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For God so loved the world, that He gave His only Son, that whoever believes in Him should not perish but have eternal life. John 3.16
Love is patient and kind; love does not envy or boast; it is not arrogant or rude. It does not insist on its own way; it is not irritable and does not keep a record of wrongdoing; it does not rejoice at wrongdoing, but rejoices in the truth. Love bears all things, believes all things, hopes all things, endures all things. I Corinthians 13.4-7
Readers of the Bible, even casual ones, know the verses above and love them. Even non-believers are affected by the depth, the poetry, the sublimity of them. I had a student once, an avowed atheist (not an agnostic, he made clear) who had I Corinthians 13.7 tattooed on his right bicep in Greek. I asked him why, and he replied that the words are beautiful, and true. He is right. They are.
He took these beautiful, true words to use as a mantra, a talisman, a slogan, a decoration for his body the way my mother used to buy decorations for the house at Home-Interiors parties. I think we are, at times, guilty of the same reduction. We like to see these words on posters at football games, read as liturgy in wedding ceremonies, embroidered on quilted Bible-covers. Familiarity with them has not bred contempt, but cliché.
We treat these verses the way we treat Norman Rockwell paintings or poems by Robert Frost, enjoying the warmth and nostalgia they induce the way we enjoy comfort-food, completely ignoring the darkness they contain. But isn’t such a response a form of self-gratification? And isn’t indulgence in self-gratification a rejection of the essential truth about love communicated in these verses.
The subtext of the verses above is that Love is hard. Love costs. Love hurts. Because God loved us Jesus had to die. Being patient assumes that patience will be tried. Keeping no record of wrongs assumes that there will be a laundry list of wrongs to be forgotten. Bearing all things assumes there will be much to bear. Enduring all things assumes there will be much to endure. And yet we are persistently surprised when loving relationships hurt, or cost, or require sacrifice and effort.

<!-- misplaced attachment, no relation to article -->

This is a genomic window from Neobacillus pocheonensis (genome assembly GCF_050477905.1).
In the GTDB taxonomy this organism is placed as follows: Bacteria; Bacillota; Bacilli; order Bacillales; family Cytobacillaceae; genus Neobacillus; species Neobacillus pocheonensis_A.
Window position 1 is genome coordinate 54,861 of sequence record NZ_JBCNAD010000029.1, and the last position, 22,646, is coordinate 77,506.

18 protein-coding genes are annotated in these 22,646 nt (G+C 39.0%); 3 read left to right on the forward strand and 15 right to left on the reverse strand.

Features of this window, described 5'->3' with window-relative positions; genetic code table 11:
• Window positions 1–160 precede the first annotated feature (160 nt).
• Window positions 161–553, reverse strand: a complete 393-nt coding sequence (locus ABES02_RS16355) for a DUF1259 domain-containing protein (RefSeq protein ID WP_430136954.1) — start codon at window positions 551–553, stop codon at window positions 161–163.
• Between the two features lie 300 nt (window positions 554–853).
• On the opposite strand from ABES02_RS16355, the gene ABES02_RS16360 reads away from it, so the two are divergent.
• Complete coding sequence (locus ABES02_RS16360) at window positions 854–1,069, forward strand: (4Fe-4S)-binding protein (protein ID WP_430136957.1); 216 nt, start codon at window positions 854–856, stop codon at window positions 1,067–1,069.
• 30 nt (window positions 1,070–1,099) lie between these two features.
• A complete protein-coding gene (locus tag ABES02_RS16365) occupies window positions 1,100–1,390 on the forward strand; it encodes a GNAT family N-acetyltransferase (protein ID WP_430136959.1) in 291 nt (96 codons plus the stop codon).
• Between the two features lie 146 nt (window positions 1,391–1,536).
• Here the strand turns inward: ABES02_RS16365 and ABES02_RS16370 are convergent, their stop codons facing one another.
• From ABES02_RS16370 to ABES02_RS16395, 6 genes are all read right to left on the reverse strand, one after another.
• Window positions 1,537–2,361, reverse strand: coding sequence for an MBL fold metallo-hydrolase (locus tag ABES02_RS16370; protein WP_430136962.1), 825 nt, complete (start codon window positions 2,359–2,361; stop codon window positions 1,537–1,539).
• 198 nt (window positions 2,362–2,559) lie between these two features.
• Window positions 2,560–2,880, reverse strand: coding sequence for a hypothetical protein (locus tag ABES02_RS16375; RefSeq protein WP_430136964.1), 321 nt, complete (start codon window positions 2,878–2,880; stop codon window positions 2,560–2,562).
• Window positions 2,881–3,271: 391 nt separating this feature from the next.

And often we become resentful – resentful of the one we love, resentful of Love, resentful of God – because He is Love, and because He has allowed things to be thus. Maybe we would never admit such resentment to others – even to ourselves – but our bitterness, our cynicism, our negativity are clearly evident to all. This resentment is not only evident, but contagious.
Such disappointment with each other and with God is immature. It is nothing more and nothing less than childishness – the product of selective listening, or not listening at all. “If you clean your room you may have a cookie,” our Father has said, and we only hear the part about the cookie. God has said that to love is to sacrifice, to love is to hurt, to love is to endure. He has told us with words and with deeds because He has endured, and hurt, and sacrificed His very Self.
Indeed, if we really listen, we understand that this is not the subtext of the verses above but the text itself - the very thing that gives love value. What other quality has such strength, such power to last, to overcome? Only love.
Faith, Hope and Love – these three are eternal, but the greatest of these is Love.
I Corinthians 13.13